Jagged Alliance Deadly Games
In Jagged Alliance, you gathered a team of mercenaries, each with their own inimitable personalities, and set out to clear the island of Santino’s minions, and make the world safe for magic tree sap (honest!). What set it apart from many games, though, was how well the rather improbable story interacted with an excellent tactical engine and a sophisticated and engrossing role-playing shell, where your mercenaries gained experience, found guns and engaged in turn-based battles.
Deadly Games keeps the original Jagged Alliance engine, VGA graphics and all, virtually unchanged, but with many desirable enhancements and a few less desirable features that have proven somewhat controversial. Deadly Games finally brings multiplayer capabilities to light, and adds a scenario editor and many new terrain sets as well. There is also a new if very different solo campaign, where you can try out the ten new mercenaries who join the original sixty for this round, and use an assortment of new weapons like the grenade launcher and the mortar.
Not everything is perfect. Devotees of the Metaviran madness might find the included campaign a little dry. In my run-through, it lasted 34 missions, though because of some conditional branching your mileage could vary. Missions are linked through the comments of your boss, Gus Tarballs, a drill sergeant type complete with chomped-upon cigar whose favorite word is “horsecrap.” Gus is a hoot, and his pre- and post-mission commentary ties the game together. This is, however, a far cry from the original game’s more free-form setting.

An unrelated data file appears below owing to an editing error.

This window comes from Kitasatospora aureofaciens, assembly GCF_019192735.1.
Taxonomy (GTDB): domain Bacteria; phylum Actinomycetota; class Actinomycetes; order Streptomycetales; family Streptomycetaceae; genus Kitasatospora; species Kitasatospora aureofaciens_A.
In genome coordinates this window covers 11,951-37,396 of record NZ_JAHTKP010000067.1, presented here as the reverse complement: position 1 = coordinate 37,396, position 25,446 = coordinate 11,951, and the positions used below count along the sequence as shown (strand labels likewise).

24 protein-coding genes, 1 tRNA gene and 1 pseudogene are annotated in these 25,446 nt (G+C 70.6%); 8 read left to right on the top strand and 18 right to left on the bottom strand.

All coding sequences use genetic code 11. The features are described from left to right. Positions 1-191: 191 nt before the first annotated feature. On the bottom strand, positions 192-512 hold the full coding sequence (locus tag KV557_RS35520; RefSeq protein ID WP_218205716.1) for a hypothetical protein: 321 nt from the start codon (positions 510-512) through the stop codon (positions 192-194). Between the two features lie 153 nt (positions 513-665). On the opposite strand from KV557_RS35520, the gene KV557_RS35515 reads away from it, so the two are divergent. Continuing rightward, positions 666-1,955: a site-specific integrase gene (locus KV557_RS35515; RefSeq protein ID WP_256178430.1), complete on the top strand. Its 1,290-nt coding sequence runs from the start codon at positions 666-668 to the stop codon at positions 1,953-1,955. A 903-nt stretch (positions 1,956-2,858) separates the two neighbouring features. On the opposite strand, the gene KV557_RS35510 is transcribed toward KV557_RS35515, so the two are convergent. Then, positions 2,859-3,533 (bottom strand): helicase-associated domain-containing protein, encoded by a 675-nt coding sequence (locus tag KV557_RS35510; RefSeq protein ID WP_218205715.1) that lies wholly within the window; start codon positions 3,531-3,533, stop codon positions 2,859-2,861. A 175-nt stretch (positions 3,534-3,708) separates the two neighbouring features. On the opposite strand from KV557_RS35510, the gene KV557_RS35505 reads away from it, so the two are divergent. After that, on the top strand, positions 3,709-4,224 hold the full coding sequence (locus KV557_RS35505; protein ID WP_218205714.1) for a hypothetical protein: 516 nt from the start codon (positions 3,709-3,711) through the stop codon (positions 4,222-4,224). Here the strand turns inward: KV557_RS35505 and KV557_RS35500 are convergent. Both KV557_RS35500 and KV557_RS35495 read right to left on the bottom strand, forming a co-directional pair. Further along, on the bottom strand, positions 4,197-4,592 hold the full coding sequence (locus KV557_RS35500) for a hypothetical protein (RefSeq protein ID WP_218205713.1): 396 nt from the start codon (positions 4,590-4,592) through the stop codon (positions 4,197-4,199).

While there are a few branches your missions can take, by and large you can’t afford to lose any to find out, given how tight money is. You are paid for every successful mission, but not for failures; with payrolls equaling or exceeding mission payoffs, avoiding Chapter 11 is tough. More importantly, there really isn’t much sense of adventure or purpose in the solo campaign. It’s fun, make no mistake, but it isn’t very immersive. You really don’t care, in the end, about your foes, or about anything much more than getting out alive. Unlike the original, in Deadly Games you don’t call your own shots, or set your own pace. Each mission has turn limits, and you are forced to hurry up and die to get the mission done.
Despite all of this, Sirtech has done a first-rate job here. As it is, the solo campaign really grows on you; soon you’ll be sweating out the fates of your team members, much like in the old days. Multiplay is a blast; each merc has an assortment of taunts and comments, ranging from the rude to the erudite to the incoherent. The combat is still very enjoyable and is sure to be enjoyable to players of the original game.
System Requirements: 486/33 Mhz, 4 MB RAM, 15 MB HDD, DOS
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